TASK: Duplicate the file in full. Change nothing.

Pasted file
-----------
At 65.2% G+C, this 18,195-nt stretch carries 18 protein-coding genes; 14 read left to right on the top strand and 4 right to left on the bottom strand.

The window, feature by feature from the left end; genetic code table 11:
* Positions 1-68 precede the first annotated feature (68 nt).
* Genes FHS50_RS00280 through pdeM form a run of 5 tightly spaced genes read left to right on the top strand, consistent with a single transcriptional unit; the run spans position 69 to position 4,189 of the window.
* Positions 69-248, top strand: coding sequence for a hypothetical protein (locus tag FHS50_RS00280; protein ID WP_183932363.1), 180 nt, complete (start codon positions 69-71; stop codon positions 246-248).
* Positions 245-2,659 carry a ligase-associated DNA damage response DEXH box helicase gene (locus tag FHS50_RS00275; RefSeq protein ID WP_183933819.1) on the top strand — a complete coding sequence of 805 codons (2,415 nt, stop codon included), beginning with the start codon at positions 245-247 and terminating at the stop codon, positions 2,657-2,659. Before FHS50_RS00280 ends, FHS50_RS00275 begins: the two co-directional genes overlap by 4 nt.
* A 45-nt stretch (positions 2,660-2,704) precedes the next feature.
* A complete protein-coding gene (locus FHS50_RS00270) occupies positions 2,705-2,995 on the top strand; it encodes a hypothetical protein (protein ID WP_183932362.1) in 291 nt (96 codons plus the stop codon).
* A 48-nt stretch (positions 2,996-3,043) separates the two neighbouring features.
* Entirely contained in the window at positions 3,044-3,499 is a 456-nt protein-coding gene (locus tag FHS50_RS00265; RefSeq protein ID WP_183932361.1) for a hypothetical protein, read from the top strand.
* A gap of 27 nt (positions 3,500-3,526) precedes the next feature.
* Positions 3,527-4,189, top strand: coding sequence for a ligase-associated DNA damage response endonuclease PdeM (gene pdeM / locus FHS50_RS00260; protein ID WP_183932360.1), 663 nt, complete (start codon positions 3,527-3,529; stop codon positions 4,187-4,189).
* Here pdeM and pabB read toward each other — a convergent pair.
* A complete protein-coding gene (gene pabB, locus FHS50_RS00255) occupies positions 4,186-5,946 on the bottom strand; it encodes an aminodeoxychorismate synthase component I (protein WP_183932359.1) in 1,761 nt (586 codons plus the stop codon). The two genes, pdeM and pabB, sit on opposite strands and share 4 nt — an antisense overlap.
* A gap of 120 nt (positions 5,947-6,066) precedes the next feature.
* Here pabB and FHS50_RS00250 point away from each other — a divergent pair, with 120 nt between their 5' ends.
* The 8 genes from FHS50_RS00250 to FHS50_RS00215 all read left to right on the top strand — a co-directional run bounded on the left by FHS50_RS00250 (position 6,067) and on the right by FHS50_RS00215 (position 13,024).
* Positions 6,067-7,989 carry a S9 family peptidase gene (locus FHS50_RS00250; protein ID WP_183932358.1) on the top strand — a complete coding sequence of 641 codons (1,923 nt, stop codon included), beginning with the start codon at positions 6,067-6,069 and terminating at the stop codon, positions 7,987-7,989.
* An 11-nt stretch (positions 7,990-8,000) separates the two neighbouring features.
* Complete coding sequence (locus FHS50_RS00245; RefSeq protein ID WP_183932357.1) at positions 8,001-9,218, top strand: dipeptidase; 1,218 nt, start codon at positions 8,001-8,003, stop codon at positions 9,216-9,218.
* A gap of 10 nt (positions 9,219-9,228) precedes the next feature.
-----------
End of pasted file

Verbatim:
At 65.2% G+C, this 18,195-nt stretch carries 18 protein-coding genes; 14 read left to right on the top strand and 4 right to left on the bottom strand.

The window, feature by feature from the left end; genetic code table 11:
* Positions 1-68 precede the first annotated feature (68 nt).
* Genes FHS50_RS00280 through pdeM form a run of 5 tightly spaced genes read left to right on the top strand, consistent with a single transcriptional unit; the run spans position 69 to position 4,189 of the window.
* Positions 69-248, top strand: coding sequence for a hypothetical protein (locus tag FHS50_RS00280; protein ID WP_183932363.1), 180 nt, complete (start codon positions 69-71; stop codon positions 246-248).
* Positions 245-2,659 carry a ligase-associated DNA damage response DEXH box helicase gene (locus tag FHS50_RS00275; RefSeq protein ID WP_183933819.1) on the top strand — a complete coding sequence of 805 codons (2,415 nt, stop codon included), beginning with the start codon at positions 245-247 and terminating at the stop codon, positions 2,657-2,659. Before FHS50_RS00280 ends, FHS50_RS00275 begins: the two co-directional genes overlap by 4 nt.
* A 45-nt stretch (positions 2,660-2,704) precedes the next feature.
* A complete protein-coding gene (locus FHS50_RS00270) occupies positions 2,705-2,995 on the top strand; it encodes a hypothetical protein (protein ID WP_183932362.1) in 291 nt (96 codons plus the stop codon).
* A 48-nt stretch (positions 2,996-3,043) separates the two neighbouring features.
* Entirely contained in the window at positions 3,044-3,499 is a 456-nt protein-coding gene (locus tag FHS50_RS00265; RefSeq protein ID WP_183932361.1) for a hypothetical protein, read from the top strand.
* A gap of 27 nt (positions 3,500-3,526) precedes the next feature.
* Positions 3,527-4,189, top strand: coding sequence for a ligase-associated DNA damage response endonuclease PdeM (gene pdeM / locus FHS50_RS00260; protein ID WP_183932360.1), 663 nt, complete (start codon positions 3,527-3,529; stop codon positions 4,187-4,189).
* Here pdeM and pabB read toward each other — a convergent pair.
* A complete protein-coding gene (gene pabB, locus FHS50_RS00255) occupies positions 4,186-5,946 on the bottom strand; it encodes an aminodeoxychorismate synthase component I (protein WP_183932359.1) in 1,761 nt (586 codons plus the stop codon). The two genes, pdeM and pabB, sit on opposite strands and share 4 nt — an antisense overlap.
* A gap of 120 nt (positions 5,947-6,066) precedes the next feature.
* Here pabB and FHS50_RS00250 point away from each other — a divergent pair, with 120 nt between their 5' ends.
* The 8 genes from FHS50_RS00250 to FHS50_RS00215 all read left to right on the top strand — a co-directional run bounded on the left by FHS50_RS00250 (position 6,067) and on the right by FHS50_RS00215 (position 13,024).
* Positions 6,067-7,989 carry a S9 family peptidase gene (locus FHS50_RS00250; protein ID WP_183932358.1) on the top strand — a complete coding sequence of 641 codons (1,923 nt, stop codon included), beginning with the start codon at positions 6,067-6,069 and terminating at the stop codon, positions 7,987-7,989.
* An 11-nt stretch (positions 7,990-8,000) separates the two neighbouring features.
* Complete coding sequence (locus FHS50_RS00245; RefSeq protein ID WP_183932357.1) at positions 8,001-9,218, top strand: dipeptidase; 1,218 nt, start codon at positions 8,001-8,003, stop codon at positions 9,216-9,218.
* A gap of 10 nt (positions 9,219-9,228) precedes the next feature.